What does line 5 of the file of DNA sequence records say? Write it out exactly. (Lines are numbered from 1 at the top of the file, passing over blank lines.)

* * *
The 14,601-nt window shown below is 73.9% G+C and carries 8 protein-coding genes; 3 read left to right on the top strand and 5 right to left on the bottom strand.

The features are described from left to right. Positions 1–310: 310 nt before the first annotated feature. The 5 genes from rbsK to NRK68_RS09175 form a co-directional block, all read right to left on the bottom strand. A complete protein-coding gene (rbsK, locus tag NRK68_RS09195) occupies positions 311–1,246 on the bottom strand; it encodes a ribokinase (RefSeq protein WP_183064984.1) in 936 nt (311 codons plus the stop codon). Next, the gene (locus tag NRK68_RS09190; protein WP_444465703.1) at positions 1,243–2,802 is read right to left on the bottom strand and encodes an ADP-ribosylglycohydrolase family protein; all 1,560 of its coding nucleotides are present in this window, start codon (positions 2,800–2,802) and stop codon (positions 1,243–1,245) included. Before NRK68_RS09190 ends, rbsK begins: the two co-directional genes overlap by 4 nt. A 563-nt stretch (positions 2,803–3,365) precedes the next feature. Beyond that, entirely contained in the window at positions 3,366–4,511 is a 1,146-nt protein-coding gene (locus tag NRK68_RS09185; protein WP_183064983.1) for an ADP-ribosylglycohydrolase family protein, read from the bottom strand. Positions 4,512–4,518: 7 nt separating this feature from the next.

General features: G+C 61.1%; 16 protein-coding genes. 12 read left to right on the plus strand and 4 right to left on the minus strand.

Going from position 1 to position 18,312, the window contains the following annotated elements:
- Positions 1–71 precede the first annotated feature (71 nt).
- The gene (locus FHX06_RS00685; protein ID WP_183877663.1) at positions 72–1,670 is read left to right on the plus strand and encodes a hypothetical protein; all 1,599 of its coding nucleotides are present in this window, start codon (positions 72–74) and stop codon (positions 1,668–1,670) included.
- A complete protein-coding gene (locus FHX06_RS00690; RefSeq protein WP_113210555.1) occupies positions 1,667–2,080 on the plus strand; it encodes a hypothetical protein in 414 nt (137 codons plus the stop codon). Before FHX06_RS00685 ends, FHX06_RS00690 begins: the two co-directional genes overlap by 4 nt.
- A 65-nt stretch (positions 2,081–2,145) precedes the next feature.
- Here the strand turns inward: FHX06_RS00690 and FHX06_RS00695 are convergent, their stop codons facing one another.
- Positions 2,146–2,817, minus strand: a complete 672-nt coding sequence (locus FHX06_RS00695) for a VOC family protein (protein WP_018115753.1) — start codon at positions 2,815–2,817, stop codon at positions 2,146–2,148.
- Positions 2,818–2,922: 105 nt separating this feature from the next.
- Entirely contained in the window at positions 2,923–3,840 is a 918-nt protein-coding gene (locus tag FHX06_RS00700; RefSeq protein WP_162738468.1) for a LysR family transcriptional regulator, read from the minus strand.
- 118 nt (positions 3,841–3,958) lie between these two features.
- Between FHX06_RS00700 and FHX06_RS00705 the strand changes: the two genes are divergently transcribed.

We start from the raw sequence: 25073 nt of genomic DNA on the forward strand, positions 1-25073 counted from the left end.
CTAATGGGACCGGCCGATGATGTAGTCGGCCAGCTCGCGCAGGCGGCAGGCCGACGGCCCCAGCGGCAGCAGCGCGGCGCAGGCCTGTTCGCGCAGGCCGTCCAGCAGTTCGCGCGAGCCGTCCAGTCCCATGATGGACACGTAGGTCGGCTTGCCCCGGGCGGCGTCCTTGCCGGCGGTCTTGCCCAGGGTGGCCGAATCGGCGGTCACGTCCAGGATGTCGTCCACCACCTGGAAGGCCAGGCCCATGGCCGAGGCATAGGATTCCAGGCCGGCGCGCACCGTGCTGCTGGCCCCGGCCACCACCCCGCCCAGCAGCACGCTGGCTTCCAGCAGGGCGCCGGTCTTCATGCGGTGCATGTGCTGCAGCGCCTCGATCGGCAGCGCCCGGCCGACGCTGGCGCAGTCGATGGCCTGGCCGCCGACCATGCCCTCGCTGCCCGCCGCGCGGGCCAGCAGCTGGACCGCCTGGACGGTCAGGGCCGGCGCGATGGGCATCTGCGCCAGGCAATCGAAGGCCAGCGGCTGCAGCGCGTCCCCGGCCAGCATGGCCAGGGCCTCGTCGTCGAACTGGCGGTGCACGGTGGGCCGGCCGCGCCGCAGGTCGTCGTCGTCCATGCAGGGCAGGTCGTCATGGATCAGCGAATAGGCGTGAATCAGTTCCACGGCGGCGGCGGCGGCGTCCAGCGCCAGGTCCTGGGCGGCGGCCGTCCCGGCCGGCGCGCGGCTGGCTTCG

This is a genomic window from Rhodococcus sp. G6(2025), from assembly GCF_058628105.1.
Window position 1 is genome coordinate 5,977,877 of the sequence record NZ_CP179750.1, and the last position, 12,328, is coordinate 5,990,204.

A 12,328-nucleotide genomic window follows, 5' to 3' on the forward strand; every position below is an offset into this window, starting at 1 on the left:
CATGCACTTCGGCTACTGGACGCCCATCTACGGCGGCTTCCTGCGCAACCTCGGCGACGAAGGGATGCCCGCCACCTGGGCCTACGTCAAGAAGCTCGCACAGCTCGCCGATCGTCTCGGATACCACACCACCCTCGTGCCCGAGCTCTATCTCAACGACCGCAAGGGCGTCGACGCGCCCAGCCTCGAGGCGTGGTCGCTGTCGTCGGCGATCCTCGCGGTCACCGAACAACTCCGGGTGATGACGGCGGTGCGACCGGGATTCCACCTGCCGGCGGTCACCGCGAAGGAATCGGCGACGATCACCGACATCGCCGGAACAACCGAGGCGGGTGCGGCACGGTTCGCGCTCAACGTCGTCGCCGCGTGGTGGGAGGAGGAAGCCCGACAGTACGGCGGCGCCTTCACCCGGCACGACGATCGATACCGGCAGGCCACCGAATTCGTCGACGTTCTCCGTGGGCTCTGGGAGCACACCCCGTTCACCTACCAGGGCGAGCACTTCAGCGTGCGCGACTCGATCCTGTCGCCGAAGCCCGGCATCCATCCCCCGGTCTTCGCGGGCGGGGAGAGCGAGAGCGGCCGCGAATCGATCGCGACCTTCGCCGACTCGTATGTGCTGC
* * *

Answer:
- Positions 1–71 precede the first annotated feature (71 nt).